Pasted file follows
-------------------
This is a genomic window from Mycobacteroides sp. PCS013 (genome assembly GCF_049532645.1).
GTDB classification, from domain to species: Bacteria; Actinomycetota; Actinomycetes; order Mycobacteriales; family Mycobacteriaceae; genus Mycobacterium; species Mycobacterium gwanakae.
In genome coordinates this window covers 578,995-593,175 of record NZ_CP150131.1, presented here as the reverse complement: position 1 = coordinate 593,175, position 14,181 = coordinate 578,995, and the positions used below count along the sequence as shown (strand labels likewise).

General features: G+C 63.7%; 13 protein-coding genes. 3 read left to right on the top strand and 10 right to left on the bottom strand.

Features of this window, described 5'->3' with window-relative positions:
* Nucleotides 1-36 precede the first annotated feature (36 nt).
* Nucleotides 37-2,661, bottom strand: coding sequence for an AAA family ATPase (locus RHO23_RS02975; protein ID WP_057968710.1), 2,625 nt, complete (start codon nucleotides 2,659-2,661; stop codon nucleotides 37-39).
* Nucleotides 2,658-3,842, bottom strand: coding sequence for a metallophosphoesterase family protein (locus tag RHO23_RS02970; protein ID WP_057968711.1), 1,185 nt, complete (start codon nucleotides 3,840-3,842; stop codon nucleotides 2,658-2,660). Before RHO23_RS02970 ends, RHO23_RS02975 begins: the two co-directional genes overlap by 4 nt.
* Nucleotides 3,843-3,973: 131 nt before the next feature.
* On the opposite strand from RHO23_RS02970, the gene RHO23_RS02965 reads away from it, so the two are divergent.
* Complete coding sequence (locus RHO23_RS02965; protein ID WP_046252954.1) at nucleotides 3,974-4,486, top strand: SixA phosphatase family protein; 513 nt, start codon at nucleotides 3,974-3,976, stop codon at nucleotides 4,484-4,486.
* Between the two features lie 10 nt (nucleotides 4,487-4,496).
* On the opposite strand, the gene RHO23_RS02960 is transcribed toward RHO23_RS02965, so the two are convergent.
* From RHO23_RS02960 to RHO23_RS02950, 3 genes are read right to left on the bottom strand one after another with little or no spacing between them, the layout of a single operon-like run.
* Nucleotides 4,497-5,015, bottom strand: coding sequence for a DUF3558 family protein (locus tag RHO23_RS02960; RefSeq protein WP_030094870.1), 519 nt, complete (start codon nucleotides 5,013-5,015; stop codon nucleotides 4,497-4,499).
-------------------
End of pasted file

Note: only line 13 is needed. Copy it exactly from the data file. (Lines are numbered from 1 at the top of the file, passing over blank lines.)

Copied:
* On the opposite strand, the gene RHO23_RS02960 is transcribed toward RHO23_RS02965, so the two are convergent.